The Other Al Lewis

This post is so titled to differentiate its subject from the guy who played Grandpa Munster. THIS Al Lewis (1901-1967) was a tin pan alley songwriter, mostly a lyricist, whose career spanned over four decades.

A New York native, Lewis was originally partnered with Al Sherman (father of the Sherman Brothers of Disney fame), with whom he cowrote such songs as “He’s So Unusual” (1929, performed by Helen Kane), the EPICALLY wonderful “Livin’ in the Sunlight, Lovin’ in the Moonlight” (1930, sung by guys like Maurice Chevalier and Bing Crosby back in the day but nowadays associated with Tiny Tim and Sponge Bob); “Ninety-Nine Out a Hundred” (1931, a hit for Rudy Vallee), “Now’s the Time to Fall in Love” (1933, a hit for Eddie Cantor, who performed many of their tunes), and the still popular “You’ve Gotta be a Football Hero” (1933, which you’ve almost certainly heard played by marching bands at football games).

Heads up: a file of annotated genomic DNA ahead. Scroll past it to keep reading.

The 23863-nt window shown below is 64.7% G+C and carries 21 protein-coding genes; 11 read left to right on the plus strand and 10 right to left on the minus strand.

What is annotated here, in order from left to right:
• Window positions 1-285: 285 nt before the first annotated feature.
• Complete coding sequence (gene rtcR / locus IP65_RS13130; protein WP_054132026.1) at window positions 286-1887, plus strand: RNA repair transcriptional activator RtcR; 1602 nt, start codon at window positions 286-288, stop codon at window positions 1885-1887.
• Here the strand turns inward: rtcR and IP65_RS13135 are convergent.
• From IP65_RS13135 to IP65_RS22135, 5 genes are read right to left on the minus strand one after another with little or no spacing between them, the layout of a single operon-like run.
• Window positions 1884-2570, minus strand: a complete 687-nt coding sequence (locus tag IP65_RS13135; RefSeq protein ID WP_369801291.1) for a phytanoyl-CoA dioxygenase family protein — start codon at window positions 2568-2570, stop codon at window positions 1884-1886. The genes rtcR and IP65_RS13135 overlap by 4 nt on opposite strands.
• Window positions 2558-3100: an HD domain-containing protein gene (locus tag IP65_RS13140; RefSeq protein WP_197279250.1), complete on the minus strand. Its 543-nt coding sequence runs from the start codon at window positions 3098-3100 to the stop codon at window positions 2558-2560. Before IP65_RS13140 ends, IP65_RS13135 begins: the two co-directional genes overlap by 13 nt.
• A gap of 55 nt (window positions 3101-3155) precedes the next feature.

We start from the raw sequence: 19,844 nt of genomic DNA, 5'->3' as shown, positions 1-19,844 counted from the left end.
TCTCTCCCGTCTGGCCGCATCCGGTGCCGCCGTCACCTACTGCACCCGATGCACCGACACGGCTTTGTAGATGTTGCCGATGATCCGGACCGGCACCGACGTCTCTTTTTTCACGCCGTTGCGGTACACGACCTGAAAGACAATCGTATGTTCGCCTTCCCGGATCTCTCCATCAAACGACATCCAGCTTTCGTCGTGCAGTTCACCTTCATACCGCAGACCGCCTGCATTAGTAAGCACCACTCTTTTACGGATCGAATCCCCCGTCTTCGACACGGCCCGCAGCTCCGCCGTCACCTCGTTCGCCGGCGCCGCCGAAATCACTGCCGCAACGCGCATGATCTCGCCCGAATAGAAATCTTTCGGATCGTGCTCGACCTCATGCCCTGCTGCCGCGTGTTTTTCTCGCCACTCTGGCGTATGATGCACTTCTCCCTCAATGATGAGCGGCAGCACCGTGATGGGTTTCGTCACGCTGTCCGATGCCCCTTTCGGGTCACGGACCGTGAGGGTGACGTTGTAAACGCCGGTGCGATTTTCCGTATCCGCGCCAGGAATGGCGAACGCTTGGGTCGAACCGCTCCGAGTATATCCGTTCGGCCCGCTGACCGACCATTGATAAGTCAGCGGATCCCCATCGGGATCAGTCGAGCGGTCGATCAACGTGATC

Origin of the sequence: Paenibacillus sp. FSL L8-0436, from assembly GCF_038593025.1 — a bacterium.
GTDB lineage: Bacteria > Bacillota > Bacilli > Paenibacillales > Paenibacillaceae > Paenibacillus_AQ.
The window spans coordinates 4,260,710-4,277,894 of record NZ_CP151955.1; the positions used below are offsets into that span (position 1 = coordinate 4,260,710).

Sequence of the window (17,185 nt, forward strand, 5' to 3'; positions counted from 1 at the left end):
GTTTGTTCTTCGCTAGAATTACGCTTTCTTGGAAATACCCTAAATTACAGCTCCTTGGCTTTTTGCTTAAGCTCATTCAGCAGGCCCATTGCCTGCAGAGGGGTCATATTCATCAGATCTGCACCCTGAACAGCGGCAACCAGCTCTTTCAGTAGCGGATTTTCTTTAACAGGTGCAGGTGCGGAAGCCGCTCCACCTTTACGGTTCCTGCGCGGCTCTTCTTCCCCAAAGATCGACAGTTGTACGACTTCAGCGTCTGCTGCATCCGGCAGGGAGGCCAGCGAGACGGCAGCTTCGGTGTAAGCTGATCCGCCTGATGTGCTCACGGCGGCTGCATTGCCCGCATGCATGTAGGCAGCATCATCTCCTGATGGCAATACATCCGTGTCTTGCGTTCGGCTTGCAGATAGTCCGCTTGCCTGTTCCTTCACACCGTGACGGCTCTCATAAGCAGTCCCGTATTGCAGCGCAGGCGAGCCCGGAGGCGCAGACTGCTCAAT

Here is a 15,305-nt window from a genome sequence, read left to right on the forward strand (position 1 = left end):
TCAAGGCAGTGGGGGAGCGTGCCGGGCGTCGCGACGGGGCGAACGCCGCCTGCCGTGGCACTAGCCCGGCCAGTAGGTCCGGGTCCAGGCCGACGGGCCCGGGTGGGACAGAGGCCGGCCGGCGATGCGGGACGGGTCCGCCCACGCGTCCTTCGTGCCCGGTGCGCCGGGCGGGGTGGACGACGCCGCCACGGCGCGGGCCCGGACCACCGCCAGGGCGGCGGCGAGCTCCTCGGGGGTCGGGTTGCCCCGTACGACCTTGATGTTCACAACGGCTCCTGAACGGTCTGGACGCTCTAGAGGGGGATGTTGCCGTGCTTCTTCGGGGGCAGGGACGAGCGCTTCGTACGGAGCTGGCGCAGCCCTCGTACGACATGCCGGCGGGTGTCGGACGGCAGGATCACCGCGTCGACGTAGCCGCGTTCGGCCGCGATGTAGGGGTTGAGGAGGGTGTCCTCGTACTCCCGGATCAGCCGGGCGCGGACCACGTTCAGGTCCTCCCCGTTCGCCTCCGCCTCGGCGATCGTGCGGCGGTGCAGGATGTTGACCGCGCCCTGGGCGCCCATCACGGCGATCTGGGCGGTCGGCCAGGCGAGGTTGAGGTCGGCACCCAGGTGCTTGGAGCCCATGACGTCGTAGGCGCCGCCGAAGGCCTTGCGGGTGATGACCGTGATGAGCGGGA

From 1931 to 1934, the height of their careers as songwriters, Lewis and Sherman toured what was left of the Keith and Loew’s vaudeville circuits as part of an act called “Songwriters on Parade”. They also appeared in a 1933 film short now available on Youtube, with Lewis on vocals, Sherman on the piano. Their songs were also used in lots of animated cartoons for Fleischer (esp. Betty Boop) and Warner Brothers (Merry Melodies, etc).

Lewis’s career extended well past the tin pan alley era. His 1940 song “Blueberry Hill” co-written with Larry Stock, was a 1956 hit for Fats Domino (among others), and “Tears on My Pillow”, written with Sylvester Bradford, was a 1958 hit for Little Anthony and the Imperials. TV impresario Don Kirshner got his start in the music business working for Lewis.

To learn more about vaudevilleplease read No Applause, Just Throw Money: The Book That Made Vaudeville Famous